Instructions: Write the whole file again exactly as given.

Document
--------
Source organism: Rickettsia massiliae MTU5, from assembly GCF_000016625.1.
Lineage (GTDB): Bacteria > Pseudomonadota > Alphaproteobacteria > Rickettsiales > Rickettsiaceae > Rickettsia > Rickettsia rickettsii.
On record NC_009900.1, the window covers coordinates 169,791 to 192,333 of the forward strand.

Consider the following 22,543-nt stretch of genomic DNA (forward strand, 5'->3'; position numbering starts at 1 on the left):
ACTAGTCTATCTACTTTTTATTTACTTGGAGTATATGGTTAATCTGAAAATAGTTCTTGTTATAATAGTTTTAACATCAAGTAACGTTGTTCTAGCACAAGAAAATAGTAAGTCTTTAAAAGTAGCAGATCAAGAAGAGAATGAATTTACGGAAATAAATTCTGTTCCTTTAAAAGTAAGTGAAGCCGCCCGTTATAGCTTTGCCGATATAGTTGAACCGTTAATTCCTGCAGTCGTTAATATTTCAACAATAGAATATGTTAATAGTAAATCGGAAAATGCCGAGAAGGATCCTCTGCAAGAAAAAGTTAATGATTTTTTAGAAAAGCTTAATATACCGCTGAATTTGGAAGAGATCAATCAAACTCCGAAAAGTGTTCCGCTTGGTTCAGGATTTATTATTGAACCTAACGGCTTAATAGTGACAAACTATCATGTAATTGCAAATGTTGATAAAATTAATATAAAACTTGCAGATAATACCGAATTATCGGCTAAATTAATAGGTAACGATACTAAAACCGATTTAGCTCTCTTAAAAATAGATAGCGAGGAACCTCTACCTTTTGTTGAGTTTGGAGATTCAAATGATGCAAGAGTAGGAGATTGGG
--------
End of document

Source organism: Rickettsia massiliae MTU5, from assembly GCF_000016625.1.
Lineage (GTDB): Bacteria > Pseudomonadota > Alphaproteobacteria > Rickettsiales > Rickettsiaceae > Rickettsia > Rickettsia rickettsii.
On record NC_009900.1, the window covers coordinates 169,791 to 192,333 of the forward strand.

Consider the following 22,543-nt stretch of genomic DNA (forward strand, 5'->3'; position numbering starts at 1 on the left):
ACTAGTCTATCTACTTTTTATTTACTTGGAGTATATGGTTAATCTGAAAATAGTTCTTGTTATAATAGTTTTAACATCAAGTAACGTTGTTCTAGCACAAGAAAATAGTAAGTCTTTAAAAGTAGCAGATCAAGAAGAGAATGAATTTACGGAAATAAATTCTGTTCCTTTAAAAGTAAGTGAAGCCGCCCGTTATAGCTTTGCCGATATAGTTGAACCGTTAATTCCTGCAGTCGTTAATATTTCAACAATAGAATATGTTAATAGTAAATCGGAAAATGCCGAGAAGGATCCTCTGCAAGAAAAAGTTAATGATTTTTTAGAAAAGCTTAATATACCGCTGAATTTGGAAGAGATCAATCAAACTCCGAAAAGTGTTCCGCTTGGTTCAGGATTTATTATTGAACCTAACGGCTTAATAGTGACAAACTATCATGTAATTGCAAATGTTGATAAAATTAATATAAAACTTGCAGATAATACCGAATTATCGGCTAAATTAATAGGTAACGATACTAAAACCGATTTAGCTCTCTTAAAAATAGATAGCGAGGAACCTCTACCTTTTGTTGAGTTTGGAGATTCAAATGATGCAAGAGTAGGAGATTGGG